There are also specific programs just for those with disabilities. Possible SSI benefits are described above in the section about Social Security Disability Payments. There are many scholarships available for students with disabilities. As one approach it would be good to use one or more of the best known free scholarship search sites like finaid.org and fastweb.com. Also take a look at Find Scholarships for tips about how and where to look for scholarships.
In addition you could do a simple internet search for scholarships for the disabled and add any keywords specific to your situation. Some are offered by companies like 1800wheelchair.com. They offer annual awards of $500 to students who have problems with mobility on campus. If you’re in California you might check out the CAPED General Excellence Scholarship ($1500) for disabled college students with GPA’s of at least 3.0. And one of the largest scholarships we’ve seen - in the amount of $10,000 - is awarded by Google and non-profit Lime Connect for those in the fields of computer science and technology.
A group called the Think Alive Foundation awards grants to help youth with disabilities achieve their dreams. Headquartered in Amherst, Massachusetts, they’ve been around since 2010. Their grants are available to all backgrounds. They want to help youth see beyond the limits of their disability and help them to aim high and go after their goals. They have a Facebook page that provides some information about what they do and profiles of past grant winners. Check them out and sign up to “join the lively thinkers” to get more information. Could be very inspirational for a young person who is determined to follow their passion.
If you are a renter or looking to rent, you have certain specific rights under the law. You may not be denied a rental simply because you are disabled. In addition you can’t be held to a different standard or application method that might disqualify you. Your landlord must make any necessary accommodations you might need as long as they do not place an undue financial burden on the landlord. “Reasonable modifications” are those which would give you full enjoyment of the facilities such as a ramp to get into a building or parking in a special area. Additional information and current details about recent legislation are available on the website of the Department of Housing and Urban Development. If you have questions or complaints you could contact your local office of that department.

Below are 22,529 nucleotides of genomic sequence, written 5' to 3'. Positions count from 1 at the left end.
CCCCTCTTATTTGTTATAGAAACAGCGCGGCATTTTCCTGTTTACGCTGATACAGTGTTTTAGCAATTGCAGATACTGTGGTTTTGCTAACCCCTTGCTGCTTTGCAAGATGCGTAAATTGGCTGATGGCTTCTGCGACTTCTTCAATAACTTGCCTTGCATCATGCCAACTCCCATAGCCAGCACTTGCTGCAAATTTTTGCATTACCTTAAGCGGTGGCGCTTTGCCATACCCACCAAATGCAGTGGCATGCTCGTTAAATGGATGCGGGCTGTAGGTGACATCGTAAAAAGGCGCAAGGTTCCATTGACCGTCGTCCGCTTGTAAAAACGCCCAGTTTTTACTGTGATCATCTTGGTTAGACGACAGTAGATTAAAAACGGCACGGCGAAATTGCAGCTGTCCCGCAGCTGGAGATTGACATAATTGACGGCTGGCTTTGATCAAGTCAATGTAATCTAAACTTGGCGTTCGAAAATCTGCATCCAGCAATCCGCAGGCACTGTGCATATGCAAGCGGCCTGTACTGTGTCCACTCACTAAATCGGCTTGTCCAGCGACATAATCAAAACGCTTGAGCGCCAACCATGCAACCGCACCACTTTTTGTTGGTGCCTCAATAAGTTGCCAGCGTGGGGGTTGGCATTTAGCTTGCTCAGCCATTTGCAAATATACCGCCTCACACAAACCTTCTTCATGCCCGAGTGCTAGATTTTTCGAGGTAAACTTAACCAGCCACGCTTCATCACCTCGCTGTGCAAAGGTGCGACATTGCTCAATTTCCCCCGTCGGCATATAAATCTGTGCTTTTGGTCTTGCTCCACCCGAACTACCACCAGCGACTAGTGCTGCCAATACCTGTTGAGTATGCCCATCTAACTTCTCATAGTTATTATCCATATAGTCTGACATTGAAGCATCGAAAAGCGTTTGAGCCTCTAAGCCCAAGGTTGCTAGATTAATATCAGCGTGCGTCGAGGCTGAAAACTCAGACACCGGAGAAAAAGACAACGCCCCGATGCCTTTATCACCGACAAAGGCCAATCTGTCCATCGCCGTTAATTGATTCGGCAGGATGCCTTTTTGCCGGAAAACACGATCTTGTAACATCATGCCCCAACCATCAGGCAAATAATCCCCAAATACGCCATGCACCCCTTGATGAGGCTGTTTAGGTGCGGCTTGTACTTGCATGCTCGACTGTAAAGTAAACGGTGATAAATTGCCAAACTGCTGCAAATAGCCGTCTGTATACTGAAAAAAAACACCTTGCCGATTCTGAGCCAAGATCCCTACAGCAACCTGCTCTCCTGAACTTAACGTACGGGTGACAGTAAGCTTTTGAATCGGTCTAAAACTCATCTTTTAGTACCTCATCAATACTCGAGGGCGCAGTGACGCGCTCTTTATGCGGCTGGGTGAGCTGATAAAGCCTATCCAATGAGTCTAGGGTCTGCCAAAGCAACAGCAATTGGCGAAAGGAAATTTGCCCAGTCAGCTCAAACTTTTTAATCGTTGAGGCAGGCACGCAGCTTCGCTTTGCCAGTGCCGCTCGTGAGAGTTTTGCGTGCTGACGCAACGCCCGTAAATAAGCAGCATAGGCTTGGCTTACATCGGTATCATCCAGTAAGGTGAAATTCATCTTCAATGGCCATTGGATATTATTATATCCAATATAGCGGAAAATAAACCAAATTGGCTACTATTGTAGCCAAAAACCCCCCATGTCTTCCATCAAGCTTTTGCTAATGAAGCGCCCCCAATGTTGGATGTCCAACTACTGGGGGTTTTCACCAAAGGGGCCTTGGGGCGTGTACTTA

If you own your home you may have to incur costs to modify it to accommodate your disability. The grants or other assistance programs available to help you with those costs vary widely from state to state and from time to time. The best advice is to do a search of your state’s website using terms such as “grants”, “disabled” and “home “modifications.” You might find grants available to disabled individuals (especially veterans) or, more likely, you might find community service agencies or other nonprofits which have received grants to help homeowners with such home repairs or improvements. You should also check out the resources outlined in Home Improvement Grants and Grants for Housing.
The Social Security Administration supports those wishing to work through the Ticket to Work Program. It helps interested disabled people from age 18 to 64 find “meaningful work” through its employment networks. Their services related to career development are designed based on your specific needs and abilities. They include Work Incentives through which you get to keep your benefits while you search and prepare for work and while you are gaining work experience. You should explore specific details on the website choose work.net. It will help you understand the specific impact on your benefits and how to pursue this opportunity. On that site you can also read Success Stories, check out Frequently Asked Questions and sign up for email updates about the program.
Wherever you are located, look for nearby Aging and Disability Resource Centers which provide services for seniors was well as those with disabilities. Also search your local area for Centers for Independent Living.